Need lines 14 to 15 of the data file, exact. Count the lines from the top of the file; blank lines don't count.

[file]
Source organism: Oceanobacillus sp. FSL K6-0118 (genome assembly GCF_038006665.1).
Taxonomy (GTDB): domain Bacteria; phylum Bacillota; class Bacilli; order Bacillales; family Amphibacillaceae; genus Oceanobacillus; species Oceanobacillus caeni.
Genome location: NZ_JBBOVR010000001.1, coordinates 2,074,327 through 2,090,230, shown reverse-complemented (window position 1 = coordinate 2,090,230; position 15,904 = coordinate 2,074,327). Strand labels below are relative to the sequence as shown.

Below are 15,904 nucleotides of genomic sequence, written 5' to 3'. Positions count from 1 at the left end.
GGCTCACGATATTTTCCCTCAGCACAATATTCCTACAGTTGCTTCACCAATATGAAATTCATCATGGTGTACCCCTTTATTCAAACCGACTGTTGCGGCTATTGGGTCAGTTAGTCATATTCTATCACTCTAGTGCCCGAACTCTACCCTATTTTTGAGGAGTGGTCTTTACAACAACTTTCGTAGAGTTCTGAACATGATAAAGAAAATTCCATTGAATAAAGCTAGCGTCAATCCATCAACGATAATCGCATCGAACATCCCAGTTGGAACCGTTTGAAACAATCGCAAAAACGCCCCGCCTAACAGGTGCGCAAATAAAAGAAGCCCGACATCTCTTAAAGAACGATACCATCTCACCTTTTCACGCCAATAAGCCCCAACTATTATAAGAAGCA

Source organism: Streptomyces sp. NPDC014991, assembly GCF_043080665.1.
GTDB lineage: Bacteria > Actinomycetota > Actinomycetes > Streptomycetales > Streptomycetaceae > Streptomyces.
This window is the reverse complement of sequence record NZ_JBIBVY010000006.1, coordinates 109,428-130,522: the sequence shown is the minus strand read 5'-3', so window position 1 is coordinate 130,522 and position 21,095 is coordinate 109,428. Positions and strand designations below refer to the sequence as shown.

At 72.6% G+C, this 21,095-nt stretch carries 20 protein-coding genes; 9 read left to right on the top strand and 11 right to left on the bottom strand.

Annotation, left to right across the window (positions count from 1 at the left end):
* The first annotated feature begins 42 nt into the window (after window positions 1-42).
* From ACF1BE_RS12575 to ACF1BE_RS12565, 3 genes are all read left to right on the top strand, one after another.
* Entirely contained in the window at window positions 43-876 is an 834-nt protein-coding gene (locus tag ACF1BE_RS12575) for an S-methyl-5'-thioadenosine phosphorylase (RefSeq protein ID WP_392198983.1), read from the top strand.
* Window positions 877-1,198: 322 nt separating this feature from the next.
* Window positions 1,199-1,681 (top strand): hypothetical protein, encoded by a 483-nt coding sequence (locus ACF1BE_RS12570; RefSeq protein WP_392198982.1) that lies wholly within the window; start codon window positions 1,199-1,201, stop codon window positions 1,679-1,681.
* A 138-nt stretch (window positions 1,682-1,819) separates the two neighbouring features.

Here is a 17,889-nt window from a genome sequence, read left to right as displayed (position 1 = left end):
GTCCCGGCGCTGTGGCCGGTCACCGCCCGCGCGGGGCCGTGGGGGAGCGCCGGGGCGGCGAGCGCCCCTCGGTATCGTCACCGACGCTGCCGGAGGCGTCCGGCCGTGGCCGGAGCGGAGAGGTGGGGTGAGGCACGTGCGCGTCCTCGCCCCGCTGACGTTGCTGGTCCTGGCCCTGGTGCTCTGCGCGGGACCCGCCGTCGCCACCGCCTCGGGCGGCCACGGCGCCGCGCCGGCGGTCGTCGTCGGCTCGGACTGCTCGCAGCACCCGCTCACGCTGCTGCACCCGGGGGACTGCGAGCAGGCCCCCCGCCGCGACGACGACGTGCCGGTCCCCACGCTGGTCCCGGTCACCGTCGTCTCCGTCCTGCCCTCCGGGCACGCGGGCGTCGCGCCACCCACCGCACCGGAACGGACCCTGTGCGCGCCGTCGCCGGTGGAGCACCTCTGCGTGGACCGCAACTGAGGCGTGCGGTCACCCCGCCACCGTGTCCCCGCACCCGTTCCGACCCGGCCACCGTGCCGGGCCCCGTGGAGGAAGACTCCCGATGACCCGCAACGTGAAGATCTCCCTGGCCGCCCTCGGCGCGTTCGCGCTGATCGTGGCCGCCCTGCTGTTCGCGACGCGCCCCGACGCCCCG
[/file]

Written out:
* Window positions 877-1,198: 322 nt separating this feature from the next.
* Window positions 1,199-1,681 (top strand): hypothetical protein, encoded by a 483-nt coding sequence (locus ACF1BE_RS12570; RefSeq protein WP_392198982.1) that lies wholly within the window; start codon window positions 1,199-1,201, stop codon window positions 1,679-1,681.